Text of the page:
For more information about Iron County events, visit the Iron County Chamber of Commerce.
The Village of Alpha includes the historic Porter School and Alpha Museum, both in the Alpha Historic District. Several buildings are on the National Register of Historic Places. The Village of Alpha was incorporated in 1914, which also marked the opening of the K-12 Alpha Porter School. The last class to graduate from Porter School was in 1967. Several small businesses are now located in the former school, as well as a summer/fall farmer’s market that is hosted on the school grounds. As of the 2010 census, the population is 145.
The unincorporated community of Amasa is home to renowned NBA and NCAA basketball flooring manufacturer, Connor Sports Flooring. The community began in 1910 as a Finnish iron mining and logging boom town of just over 1,000 people. Now with a population of just 283, Amasa residents are largely employed in the forest products industry. Attractions include the Amasa Historical Society Museum, which include replicas of a trapper’s cabin and old time barber shop.
The City of Caspian’s development mirrors the expansion of the iron ore mining industry on the west side of Iron County at the turn of the century. At one time, six mines operated in the immediate area, including the Caspian from which the settlement took its name in 1913. Caspian was incorporated as a city with a commission-manager form of government in 1950. The city includes the Iron County Multi-Purpose Building/Ice Arena, Apple Blossom Walking and Biking Trail, Caspian Community Center, and an Industrial Park. Caspian is also home to the Iron County Historical Museum that hosts 25 buildings for visitors to explore.
Crystal Falls is the county seat of Iron County and was named for the falls on the Paint River. The city’s heritage includes early iron ore mining and timber exploration. The pride of downtown Crystal Falls is the 1890 Romanesque-style Iron County Courthouse, which sits on top of the hill and affords those who tour it a stunning vista of the county. The Harbour House museum is also located within the city. The city owns and operates its own hydro-electric plant and cable television system. Its industrial park is located one-half mile west of town. The local golf course overlooks the Paint River and offers 9-holes of challenging play. As of the 2010 census, the population is 1,469.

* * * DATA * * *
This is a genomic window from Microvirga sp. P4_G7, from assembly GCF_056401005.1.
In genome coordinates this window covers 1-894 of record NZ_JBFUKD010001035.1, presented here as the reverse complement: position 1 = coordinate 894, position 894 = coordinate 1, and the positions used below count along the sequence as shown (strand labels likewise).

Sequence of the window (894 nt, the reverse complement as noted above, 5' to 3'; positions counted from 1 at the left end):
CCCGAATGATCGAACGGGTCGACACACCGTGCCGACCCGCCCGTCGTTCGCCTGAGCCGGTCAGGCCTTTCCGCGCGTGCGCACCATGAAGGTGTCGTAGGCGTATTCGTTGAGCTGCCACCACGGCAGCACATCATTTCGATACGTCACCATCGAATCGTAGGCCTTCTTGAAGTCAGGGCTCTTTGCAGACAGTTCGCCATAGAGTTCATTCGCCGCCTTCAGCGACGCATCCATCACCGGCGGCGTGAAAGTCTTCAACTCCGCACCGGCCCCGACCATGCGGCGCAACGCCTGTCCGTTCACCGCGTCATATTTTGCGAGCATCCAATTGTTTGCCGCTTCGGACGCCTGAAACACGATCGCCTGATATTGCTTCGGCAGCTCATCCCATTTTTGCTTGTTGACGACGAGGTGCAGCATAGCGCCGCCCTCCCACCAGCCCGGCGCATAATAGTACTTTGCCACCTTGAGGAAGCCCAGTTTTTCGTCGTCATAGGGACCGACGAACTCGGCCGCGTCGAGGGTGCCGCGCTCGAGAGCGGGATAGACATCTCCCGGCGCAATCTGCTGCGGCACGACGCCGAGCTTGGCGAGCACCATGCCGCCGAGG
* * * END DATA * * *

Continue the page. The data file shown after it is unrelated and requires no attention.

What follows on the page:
Gaastra is named for Douwe Gaastra, a building contractor and real estate speculator who bought the land in 1908 and platted the town. It was incorporated as a village in 1919 and as a city in 1949. As of the 2010 census, the population is 347.
Iron River is the largest city in Iron County and is home to the Upper Peninsula Championship Rodeo, which is held in late July each year. Similar to other communities in the county, it owes its existence to the iron first mined here in 1879. In the 2000 election, the adjoining communities of Stambaugh and Mineral Hills were consolidated with Iron River, and together formed the first consolidated community in the State of Michigan. As of the 2010 census, the population is 3,029. The city has a new 18-hole disc golf course (The Tailings), which has already received great reviews. Ski Brule, one of the northwoods busiest ski complexes, is located just south of the city.